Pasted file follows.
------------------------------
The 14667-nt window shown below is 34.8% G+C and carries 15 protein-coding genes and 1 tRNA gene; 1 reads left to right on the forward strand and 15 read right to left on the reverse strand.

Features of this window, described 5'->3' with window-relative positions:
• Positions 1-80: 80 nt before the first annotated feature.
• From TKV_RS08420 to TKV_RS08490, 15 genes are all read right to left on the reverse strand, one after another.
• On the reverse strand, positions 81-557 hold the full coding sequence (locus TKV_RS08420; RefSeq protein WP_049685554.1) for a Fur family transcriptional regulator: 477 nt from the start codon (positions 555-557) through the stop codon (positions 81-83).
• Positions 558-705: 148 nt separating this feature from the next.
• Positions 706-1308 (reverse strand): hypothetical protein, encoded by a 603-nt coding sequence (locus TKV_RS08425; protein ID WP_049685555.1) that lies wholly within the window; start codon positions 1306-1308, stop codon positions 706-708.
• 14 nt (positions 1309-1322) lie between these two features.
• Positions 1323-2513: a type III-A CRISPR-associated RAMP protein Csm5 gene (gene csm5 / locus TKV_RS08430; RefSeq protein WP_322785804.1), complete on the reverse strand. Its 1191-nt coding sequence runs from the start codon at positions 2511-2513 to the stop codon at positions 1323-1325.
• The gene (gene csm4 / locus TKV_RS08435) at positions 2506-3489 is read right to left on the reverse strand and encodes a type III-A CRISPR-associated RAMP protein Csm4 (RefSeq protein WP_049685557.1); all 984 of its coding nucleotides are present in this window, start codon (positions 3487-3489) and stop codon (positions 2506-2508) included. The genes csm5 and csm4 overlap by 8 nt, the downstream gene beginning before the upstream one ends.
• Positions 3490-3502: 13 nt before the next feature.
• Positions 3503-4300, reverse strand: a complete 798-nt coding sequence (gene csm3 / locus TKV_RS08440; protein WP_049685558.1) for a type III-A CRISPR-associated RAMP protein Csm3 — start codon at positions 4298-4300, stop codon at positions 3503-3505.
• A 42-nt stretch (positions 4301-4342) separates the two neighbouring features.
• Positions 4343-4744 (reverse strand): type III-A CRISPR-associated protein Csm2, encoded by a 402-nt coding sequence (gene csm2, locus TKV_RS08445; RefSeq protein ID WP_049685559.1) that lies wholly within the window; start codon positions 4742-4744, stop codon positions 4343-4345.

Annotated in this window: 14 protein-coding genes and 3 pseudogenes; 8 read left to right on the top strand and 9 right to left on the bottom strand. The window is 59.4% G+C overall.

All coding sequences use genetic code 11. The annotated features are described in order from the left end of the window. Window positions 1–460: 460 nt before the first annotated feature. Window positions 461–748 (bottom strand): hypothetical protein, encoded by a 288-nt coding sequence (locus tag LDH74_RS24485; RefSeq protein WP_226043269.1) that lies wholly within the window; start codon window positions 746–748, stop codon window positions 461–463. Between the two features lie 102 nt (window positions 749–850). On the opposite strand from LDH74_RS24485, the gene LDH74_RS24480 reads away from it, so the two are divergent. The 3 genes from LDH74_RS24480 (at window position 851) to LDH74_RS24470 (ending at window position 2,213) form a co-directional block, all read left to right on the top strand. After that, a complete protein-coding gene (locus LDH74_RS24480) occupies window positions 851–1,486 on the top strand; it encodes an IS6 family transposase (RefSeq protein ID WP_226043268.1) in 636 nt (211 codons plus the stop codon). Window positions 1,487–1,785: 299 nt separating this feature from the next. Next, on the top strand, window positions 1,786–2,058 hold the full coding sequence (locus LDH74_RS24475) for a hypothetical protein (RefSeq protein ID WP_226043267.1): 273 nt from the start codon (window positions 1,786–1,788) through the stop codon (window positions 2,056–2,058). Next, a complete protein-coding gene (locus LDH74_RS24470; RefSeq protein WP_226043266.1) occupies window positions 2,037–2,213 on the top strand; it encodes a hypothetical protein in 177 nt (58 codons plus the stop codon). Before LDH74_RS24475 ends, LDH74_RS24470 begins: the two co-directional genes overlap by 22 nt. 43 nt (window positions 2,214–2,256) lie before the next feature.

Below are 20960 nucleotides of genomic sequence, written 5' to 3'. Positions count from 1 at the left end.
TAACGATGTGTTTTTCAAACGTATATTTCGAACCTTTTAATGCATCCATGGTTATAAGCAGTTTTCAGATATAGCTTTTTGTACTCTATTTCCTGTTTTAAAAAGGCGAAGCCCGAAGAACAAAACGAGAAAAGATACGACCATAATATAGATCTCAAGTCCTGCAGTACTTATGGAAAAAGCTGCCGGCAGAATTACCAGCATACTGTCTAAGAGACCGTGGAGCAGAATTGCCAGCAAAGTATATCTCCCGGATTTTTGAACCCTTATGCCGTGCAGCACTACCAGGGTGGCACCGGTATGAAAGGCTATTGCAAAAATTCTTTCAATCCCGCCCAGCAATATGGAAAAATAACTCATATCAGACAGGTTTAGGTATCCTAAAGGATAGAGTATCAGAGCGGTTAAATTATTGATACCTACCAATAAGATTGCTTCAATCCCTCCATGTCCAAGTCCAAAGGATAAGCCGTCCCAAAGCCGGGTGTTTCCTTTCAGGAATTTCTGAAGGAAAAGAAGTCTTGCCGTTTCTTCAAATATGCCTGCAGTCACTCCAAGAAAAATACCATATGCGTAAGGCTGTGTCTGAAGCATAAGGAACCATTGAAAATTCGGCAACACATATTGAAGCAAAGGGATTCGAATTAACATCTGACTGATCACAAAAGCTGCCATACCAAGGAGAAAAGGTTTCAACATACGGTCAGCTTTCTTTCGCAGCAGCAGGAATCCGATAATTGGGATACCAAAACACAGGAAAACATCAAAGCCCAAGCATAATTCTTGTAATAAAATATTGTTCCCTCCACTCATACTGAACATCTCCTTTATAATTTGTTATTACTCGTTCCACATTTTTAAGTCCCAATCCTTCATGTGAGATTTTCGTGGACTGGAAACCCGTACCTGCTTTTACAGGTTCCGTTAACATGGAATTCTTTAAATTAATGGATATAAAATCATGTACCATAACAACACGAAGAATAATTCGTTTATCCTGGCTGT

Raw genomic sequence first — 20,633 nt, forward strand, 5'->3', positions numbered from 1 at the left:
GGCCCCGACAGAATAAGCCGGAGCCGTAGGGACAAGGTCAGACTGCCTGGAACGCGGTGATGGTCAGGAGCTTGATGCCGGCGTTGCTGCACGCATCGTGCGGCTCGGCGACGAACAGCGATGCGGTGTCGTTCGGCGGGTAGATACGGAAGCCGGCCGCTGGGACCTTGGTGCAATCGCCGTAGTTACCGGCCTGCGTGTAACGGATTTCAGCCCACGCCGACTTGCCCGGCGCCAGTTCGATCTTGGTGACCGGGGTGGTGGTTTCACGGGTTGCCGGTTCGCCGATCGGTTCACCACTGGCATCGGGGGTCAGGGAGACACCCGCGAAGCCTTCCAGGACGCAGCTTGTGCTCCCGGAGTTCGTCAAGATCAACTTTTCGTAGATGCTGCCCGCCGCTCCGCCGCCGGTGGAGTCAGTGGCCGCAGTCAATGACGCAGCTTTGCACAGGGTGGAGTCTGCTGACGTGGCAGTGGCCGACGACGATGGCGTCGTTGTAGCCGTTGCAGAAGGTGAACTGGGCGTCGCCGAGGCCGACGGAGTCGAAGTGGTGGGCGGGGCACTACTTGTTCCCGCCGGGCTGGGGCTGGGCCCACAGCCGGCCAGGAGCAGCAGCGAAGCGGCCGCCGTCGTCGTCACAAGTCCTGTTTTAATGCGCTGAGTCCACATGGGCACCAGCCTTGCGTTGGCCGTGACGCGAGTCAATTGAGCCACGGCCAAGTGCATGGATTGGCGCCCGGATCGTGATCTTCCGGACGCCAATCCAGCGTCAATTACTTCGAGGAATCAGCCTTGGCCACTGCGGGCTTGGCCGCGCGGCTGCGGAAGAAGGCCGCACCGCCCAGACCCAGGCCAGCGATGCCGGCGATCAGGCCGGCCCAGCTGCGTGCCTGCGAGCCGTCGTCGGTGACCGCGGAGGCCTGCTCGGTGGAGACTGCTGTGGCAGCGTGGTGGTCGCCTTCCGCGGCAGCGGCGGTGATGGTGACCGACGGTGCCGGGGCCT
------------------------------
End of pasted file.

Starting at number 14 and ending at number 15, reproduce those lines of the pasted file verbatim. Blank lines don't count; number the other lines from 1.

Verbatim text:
• Positions 4343-4744 (reverse strand): type III-A CRISPR-associated protein Csm2, encoded by a 402-nt coding sequence (gene csm2, locus TKV_RS08445; RefSeq protein ID WP_049685559.1) that lies wholly within the window; start codon positions 4742-4744, stop codon positions 4343-4345.

Annotated in this window: 14 protein-coding genes and 3 pseudogenes; 8 read left to right on the top strand and 9 right to left on the bottom strand. The window is 59.4% G+C overall.